The Pittsburgh Foundation

Evictions and Affordable Housing

Workers stage a protest to demand a $15-an-hour minimum wage outside the McDonald’s restaurant on Penn Circle in East Liberty in November 2016. PHOTO BY DARRELL SAPP/ POST-GAZETTE.
Workers stage a protest to demand a $15-an-hour minimum wage outside the McDonald’s restaurant on Penn Circle in East Liberty in November 2016. PHOTO BY DARRELL SAPP/ POST-GAZETTE.

Housing insecurity and homelessness are both causes and effects of poverty. As we wrote in our 2016-2017 annual report, Pittsburgh’s recent surge in economic activity has not benefited all of the region’s populations. Thirty percent of Pittsburgh’s residents are subsisting at 200 percent of the poverty level or less, and these are the populations likely to be left behind or even harmed by recent growth. Or they may simply struggle to stay afloat in stable housing markets. This convergence of factors makes the Foundation’s focus on housing insecurity more relevant than ever.

For more than 30 years, The Pittsburgh Foundation has worked to eliminate homelessness and housing insecurity. More recently, the focus has shifted from the chronically homeless to helping people, particularly families with children, who are facing housing insecurity to avoid shelters and move directly to more stable and permanent housing. In 2016, the Foundation began convening a series of working group meetings to bring homelessness advocates, government officials, funders and people affected by housing insecurity together to address the issue of evictions of low-income people from private and public housing. This working group is leveraging growing awareness that poverty, gentrification, eviction and homelessness are interconnected issues that demand integrated and long-term solutions.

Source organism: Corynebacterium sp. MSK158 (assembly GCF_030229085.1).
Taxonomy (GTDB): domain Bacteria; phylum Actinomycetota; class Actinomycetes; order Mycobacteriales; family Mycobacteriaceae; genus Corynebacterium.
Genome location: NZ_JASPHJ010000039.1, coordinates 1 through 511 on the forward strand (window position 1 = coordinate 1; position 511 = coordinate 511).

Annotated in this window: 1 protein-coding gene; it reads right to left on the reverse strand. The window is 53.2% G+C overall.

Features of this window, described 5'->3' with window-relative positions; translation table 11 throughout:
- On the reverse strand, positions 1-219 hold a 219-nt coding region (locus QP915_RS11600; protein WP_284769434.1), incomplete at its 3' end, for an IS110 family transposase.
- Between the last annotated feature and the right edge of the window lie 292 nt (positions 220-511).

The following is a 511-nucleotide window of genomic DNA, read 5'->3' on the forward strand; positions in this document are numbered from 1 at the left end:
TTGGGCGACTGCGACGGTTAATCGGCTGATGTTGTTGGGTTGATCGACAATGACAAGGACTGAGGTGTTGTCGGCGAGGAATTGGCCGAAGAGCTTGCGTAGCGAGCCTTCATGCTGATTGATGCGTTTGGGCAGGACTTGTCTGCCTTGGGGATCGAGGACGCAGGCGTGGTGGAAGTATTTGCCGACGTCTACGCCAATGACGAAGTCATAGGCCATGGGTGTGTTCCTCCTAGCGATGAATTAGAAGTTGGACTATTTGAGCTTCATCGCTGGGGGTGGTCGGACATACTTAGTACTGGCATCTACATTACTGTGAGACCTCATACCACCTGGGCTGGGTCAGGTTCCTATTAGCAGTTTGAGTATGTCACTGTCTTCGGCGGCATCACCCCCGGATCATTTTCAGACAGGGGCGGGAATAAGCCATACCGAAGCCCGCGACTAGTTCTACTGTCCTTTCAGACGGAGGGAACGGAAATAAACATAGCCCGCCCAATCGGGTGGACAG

In 2017, the Foundation began a research project-based on the frameworks defined by Harvard sociology profession Matthew Desmond in his book Evicted: Poverty and Profit in the American City (2016). The Foundation’s research to date, conducted in collaboration with the Allegheny County Department of Human Services, explores magisterial court documents and other administrative records to understand and document the prevalence of eviction with about 14,000 filings for eviction in 2016 in Allegheny County. Research to date has identified which communities are most affected by evictions and the social and economic toll that evictions take on low-income people. The Foundation’s goal is to recommend policy changes to help break cycles of homelessness and intergenerational poverty.

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